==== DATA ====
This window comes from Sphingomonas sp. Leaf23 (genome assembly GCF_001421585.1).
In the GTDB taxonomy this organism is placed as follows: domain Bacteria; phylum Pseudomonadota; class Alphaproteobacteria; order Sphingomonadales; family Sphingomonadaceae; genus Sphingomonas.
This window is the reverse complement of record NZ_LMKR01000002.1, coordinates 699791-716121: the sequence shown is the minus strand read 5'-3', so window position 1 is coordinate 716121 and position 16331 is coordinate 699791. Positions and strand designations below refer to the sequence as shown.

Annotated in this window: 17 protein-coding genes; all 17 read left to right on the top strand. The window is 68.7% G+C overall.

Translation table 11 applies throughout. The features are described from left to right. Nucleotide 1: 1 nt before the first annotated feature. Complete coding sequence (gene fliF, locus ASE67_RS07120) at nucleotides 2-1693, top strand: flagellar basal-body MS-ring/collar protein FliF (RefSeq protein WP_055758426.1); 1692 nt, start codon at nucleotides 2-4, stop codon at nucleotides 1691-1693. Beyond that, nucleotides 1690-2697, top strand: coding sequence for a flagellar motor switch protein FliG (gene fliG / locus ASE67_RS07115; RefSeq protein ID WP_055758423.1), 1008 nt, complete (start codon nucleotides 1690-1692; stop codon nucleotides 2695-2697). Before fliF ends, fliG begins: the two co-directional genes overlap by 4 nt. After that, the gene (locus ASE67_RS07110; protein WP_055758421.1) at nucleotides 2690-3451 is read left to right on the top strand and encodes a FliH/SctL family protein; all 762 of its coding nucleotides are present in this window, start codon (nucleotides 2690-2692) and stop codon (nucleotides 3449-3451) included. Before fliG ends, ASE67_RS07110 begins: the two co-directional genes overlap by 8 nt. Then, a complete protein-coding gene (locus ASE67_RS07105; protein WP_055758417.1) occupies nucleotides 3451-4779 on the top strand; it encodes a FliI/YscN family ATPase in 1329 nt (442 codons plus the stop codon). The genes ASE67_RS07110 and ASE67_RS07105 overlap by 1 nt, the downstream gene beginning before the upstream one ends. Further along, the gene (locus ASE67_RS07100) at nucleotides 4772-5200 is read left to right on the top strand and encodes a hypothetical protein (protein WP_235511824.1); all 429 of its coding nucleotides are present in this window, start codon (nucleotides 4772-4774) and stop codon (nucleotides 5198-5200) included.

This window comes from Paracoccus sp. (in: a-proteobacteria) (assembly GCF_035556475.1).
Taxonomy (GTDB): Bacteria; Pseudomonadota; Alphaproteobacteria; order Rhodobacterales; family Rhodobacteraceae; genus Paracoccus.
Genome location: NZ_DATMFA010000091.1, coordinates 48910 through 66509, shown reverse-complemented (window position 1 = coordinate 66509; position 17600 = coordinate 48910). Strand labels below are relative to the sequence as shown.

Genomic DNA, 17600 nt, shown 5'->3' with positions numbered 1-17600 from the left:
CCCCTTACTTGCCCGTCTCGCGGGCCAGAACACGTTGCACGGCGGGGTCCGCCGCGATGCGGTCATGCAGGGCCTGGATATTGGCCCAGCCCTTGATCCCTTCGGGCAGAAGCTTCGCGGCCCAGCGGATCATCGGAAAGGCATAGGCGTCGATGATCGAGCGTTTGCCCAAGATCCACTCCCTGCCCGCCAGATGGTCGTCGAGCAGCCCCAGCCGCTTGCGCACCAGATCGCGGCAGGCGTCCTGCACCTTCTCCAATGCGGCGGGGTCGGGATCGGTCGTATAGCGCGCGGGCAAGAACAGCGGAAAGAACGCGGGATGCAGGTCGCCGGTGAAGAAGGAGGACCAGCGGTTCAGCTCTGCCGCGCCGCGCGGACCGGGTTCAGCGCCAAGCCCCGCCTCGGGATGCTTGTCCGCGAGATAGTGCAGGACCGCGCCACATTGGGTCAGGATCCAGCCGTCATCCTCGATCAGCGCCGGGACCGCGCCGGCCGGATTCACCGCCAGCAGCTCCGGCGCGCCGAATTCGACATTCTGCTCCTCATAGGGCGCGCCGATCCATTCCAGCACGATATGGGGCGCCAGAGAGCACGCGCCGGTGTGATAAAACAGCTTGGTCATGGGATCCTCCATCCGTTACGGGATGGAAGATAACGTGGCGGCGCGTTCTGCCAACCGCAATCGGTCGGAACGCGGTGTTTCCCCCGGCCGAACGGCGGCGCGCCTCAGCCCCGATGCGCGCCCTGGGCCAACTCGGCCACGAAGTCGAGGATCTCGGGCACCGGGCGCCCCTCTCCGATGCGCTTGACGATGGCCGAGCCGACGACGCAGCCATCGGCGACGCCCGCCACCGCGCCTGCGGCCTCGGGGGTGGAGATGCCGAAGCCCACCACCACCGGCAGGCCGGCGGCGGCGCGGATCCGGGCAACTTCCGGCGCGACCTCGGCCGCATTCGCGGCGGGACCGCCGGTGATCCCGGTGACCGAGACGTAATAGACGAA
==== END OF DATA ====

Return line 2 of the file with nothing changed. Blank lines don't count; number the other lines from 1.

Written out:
In the GTDB taxonomy this organism is placed as follows: domain Bacteria; phylum Pseudomonadota; class Alphaproteobacteria; order Sphingomonadales; family Sphingomonadaceae; genus Sphingomonas.